Getting to Yes, And

Richard Boyatzis: Helping People Change


Richard Boyatzis

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Professor Richard Boyatzis is one of the world's leading experts in leadership development and emotional intelligence (EI). His research on human behavior has revolutionized management education and helped spawn a new industry of competency consultants, researchers, academics, and executive coaches. Kelly talks to Boyatzis whose work provides the grounding for what he calls 'compassionate coaching' to get people to change for the better.

I was initially excited to read this book based on your emotional intelligence work with Daniel Goleman, but was truly surprised that there was this whole field of study specifically on coaching which hasn’t been widely circulated that I’m aware of. 

“That's right. And in fact, we're using coaching not as a separate activity, but including all forms of helping. So we wrote the book with examples in it equally for managers trying to develop subordinates, for people doing more formal coaching, as well as physicians and nurses helping patients, or teachers helping students. And even parents working with children. So we're using coaching in a more generic sense. I started this work in 1967, but we really ramped up the work with the behavioral studies and neuroimaging studies and the hormonal studies starting about 30 years ago. So it is a joy for us to finally have amassed enough published research and academic journals, which means that it stands the test of scrutiny and be able to say, yes, there are some better ways to go about helping someone be open to change or learning. And sadly, there are a whole bunch of ways that close people down.”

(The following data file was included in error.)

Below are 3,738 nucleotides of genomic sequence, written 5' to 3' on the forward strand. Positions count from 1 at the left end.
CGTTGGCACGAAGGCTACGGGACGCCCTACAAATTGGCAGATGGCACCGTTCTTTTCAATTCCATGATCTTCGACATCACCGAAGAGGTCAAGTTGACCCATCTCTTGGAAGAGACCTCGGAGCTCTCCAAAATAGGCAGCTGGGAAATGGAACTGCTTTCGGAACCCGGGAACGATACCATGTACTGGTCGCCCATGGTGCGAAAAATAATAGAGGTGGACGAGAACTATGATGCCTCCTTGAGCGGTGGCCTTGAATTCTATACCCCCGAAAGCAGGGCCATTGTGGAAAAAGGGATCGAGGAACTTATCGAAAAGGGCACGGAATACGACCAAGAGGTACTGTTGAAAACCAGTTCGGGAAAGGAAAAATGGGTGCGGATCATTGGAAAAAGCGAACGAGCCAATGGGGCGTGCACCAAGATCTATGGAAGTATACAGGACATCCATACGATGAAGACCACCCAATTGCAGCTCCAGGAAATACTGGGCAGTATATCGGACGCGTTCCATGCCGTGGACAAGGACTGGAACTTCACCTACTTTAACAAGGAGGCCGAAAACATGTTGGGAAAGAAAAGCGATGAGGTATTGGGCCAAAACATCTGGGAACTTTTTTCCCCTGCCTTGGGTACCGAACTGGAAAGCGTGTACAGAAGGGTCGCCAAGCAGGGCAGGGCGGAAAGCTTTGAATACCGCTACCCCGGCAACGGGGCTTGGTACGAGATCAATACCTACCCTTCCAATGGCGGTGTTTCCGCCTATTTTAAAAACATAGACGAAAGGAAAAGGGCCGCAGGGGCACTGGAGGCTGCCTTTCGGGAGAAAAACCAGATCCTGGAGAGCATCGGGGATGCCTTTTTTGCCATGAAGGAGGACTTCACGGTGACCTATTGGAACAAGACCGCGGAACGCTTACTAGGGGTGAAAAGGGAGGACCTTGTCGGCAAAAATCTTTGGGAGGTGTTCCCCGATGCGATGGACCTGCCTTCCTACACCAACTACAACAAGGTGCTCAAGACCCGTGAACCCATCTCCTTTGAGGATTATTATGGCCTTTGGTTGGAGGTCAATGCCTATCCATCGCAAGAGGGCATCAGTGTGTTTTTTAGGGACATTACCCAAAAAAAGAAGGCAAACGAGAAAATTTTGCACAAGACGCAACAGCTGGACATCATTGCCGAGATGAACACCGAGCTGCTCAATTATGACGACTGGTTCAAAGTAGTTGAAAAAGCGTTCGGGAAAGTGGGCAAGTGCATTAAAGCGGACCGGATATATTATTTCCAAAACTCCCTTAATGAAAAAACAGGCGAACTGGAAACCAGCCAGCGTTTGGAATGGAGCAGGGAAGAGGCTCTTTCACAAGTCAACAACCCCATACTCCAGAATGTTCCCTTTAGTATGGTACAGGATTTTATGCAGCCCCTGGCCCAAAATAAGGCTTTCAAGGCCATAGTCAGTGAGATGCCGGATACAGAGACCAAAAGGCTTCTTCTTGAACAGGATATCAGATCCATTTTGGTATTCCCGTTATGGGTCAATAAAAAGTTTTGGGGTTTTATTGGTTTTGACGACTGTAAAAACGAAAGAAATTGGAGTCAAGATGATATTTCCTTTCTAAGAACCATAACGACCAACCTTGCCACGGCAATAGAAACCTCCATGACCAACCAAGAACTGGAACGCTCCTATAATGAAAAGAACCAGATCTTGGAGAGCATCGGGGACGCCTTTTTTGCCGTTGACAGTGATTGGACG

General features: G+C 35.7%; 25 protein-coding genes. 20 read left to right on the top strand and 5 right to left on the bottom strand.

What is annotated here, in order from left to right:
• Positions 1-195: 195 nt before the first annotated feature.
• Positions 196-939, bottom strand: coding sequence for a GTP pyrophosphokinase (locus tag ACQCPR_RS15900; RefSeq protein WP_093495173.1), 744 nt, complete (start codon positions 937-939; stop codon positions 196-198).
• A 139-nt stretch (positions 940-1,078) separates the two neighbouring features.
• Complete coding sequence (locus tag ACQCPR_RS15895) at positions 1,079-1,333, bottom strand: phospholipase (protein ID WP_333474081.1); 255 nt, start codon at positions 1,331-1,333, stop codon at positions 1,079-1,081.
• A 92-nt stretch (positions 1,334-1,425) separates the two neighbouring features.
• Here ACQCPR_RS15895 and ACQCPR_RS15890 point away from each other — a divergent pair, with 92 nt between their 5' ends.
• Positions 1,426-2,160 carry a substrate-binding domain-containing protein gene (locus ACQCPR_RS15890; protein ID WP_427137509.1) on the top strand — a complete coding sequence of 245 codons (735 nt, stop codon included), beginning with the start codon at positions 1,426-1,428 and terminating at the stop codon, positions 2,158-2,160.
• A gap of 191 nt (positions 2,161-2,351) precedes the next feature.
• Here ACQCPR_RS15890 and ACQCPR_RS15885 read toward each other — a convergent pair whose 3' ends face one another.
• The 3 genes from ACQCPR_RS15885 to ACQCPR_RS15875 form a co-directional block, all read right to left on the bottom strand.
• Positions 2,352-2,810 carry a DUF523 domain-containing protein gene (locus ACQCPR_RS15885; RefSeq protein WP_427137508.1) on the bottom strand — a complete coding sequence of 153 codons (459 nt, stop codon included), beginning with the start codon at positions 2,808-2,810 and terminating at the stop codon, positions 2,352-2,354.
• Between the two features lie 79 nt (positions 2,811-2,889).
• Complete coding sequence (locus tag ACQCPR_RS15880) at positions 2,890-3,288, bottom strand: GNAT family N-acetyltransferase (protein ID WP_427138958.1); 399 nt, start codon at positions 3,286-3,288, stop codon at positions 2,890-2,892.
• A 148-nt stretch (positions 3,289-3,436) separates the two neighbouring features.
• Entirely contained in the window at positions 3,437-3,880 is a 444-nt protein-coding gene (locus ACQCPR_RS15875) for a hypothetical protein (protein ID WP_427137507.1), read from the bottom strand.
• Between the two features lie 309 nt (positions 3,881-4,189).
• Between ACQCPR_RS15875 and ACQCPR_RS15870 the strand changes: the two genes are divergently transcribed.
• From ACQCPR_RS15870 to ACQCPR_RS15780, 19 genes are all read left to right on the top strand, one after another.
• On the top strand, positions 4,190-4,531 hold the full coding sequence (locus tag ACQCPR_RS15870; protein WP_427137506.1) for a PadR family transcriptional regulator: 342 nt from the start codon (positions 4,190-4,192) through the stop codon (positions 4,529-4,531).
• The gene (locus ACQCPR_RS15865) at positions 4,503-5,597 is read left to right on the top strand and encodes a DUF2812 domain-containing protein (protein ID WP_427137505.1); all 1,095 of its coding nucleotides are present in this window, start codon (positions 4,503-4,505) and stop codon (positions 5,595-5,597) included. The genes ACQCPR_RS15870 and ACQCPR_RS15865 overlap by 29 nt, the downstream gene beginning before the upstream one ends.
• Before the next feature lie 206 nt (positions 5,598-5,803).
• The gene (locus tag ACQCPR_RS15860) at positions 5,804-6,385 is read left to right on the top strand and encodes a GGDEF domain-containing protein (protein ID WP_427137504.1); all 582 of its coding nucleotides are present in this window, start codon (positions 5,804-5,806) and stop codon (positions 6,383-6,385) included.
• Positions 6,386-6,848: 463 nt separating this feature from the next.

You talk about the evidence that simply talking with someone about their dreams and visions, will elicit a greater pathway to discovery for both people. 

"It also has been shown in repeated studies to be where you are the most cognitively advanced. You can be the most creative, you can handle the most complex ideas, and you're open to other people. So the combination of activating these things is very powerful. But let me throw a couple others in, because although we didn't spend a lot of time focusing on it, we did mention it. And one of them that's very important to Improv is playfulness. Yeah. It turns out that playfulness, feeling joyful and laughing, activates this same psychophysiological state. And so it's one of the reasons why. People pick up emotions from others around them. And that emotional contagion works positively or negatively. Well, it turns out that when you start to feel this hope through vision or gratitude through compassion, or playfulness through humor, other people pick it up.”

You have a really compelling section of the book where you talk about the ‘ought’ self. Explain that to us.

“We grow up in the context of expectations of other people. Max Weber actually said we grew up in the iron cage of other people's expectations. So what happens is, as we start to get older, we want to be a part of certain groups. And very often belonging or aspiring to belong to certain groups means that as a part of that identification, we take on whatever their social expectations are. And at the extreme, you know, you end up wanting to be like the cool kids in high school, but that continues throughout our lives. So what happens? All of a sudden you start trying to act like somebody else and that's not authentic. And when you're then interacting with other people, people don't feel that as genuine. And you don't feel that good about it. That's what we call the ought self. You're acting in a way that other people have told you, you ought to act.”

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